Blighted ovum – the silent miscarriage?

Blighted ovum – the silent miscarriage?

A blighted ovum is an early pregnancy failure. Strictly speaking, it’s a miscarriage. But that’s confusing: a blighted ovum exists before any bleeding happens. It’s often spotted late, or not at all. So a blighted ovum is sometimes called a silent miscarriage. One in two early miscarriages are due to a blighted ovum – it’s that common.

Is blighted ovum an accurate description? No. First, the word ‘blighted’ is biologically incorrect – it’s a cellular or chromosomal failure. Second, the ‘ovum’ is not solely to blame: it’s the egg AND sperm that don’t speak to each other. And third, a silent miscarriage also refers to an embryo with no heartbeat. That’s not what a blighted ovum is.

A better name for a blighted ovum is anembryonic pregnancy. While the gestational sac continues to grow – often into a slightly irregular, sagging shape – the embryo does not. It’s particularly upsetting for women who knew, or thought, they were pregnant.

Those women include fertility patients, who would have religiously done a home pregnancy test 14 days after their embryo transfer. A few weeks later, at their early ultrasound scan, they’re given the sad news.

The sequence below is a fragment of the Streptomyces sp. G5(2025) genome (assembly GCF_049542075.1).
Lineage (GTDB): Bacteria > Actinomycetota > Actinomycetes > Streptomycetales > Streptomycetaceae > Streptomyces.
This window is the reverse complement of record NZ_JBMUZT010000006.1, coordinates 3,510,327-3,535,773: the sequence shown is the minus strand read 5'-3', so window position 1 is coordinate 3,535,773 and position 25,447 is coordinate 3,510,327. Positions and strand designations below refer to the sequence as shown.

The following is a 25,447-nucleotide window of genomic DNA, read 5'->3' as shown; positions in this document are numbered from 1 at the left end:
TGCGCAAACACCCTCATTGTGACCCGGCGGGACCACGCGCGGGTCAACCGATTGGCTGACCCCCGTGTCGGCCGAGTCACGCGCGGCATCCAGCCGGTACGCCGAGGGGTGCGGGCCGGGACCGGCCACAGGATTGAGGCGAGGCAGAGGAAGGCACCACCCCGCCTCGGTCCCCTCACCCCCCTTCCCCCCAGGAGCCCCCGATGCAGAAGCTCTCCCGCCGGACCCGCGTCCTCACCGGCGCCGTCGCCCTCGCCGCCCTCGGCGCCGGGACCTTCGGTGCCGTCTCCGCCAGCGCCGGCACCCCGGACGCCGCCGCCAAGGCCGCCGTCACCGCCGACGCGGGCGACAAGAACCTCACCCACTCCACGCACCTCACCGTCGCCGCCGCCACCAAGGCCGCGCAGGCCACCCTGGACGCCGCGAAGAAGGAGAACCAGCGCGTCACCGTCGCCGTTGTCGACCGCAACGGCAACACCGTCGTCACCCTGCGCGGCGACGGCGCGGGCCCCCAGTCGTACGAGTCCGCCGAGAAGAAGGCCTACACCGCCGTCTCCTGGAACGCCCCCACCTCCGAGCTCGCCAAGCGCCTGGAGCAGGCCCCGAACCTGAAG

But women who conceive naturally rarely have early scans. So a blighted ovum may not be discovered till 12 weeks. You may have had pregnancy symptoms, adding to the sense of devastation when it’s diagnosed. Bleeding and cramping, a common way for an anembryonic pregnancy to end, doesn’t always happen.

So what happens when a blighted ovum is diagnosed? Patients are usually advised to let the miscarriage end naturally. Drugs are sometimes prescribed. Fertility patients will be told to stop their medication. But some women will need an operation to remove the pregnancy – effectively a termination. This is more common when diagnosis is late.

Are there any known blight ovum risk factors? It’s usually genetic – so not much you can do there. Sperm DNA fragmentation may increase the risk, so an up-to-date semen analysis and PICSI or MACS may help.

There’s also a link to high BMI and alcohol use, so reduce your weight and stop drinking if you can. An irregular uterus may also be a risk factor, so ensure you have a trans-vaginal scan before trying to conceive.

Immunology issues, hormonal irregularities and blood disorders raise the miscarriage risk more generally, so ask your doctor or clinic to check for these. And taking steps to improve your diet may reduce the chance of a blighted ovum or other type of miscarriage.

For women who think they’re pregnant, naturally or via IVF, an early scan in week 6 is a good idea. As well as checking for a blighted ovum, the scan will pick up an ectopic pregnancy. Identifying either at this stage is safer.

If you experience a blighted ovum, allow yourself time to grieve for the loss of your precious pregnancy. Don’t let anyone tell you that an early miscarriage is not as bad as a late one. It’s perfectly normal to feel devastated.

Will a blighted ovum happen again? It’s unlikely. But the fact remains that other forms of miscarriages can occur, and older women are more prone to them. Speak to your doctor. And if you’ve had IVF treatment, read our tips on reducing your chances of a miscarriage.

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    Posted at 15:04h, 25 October Reply


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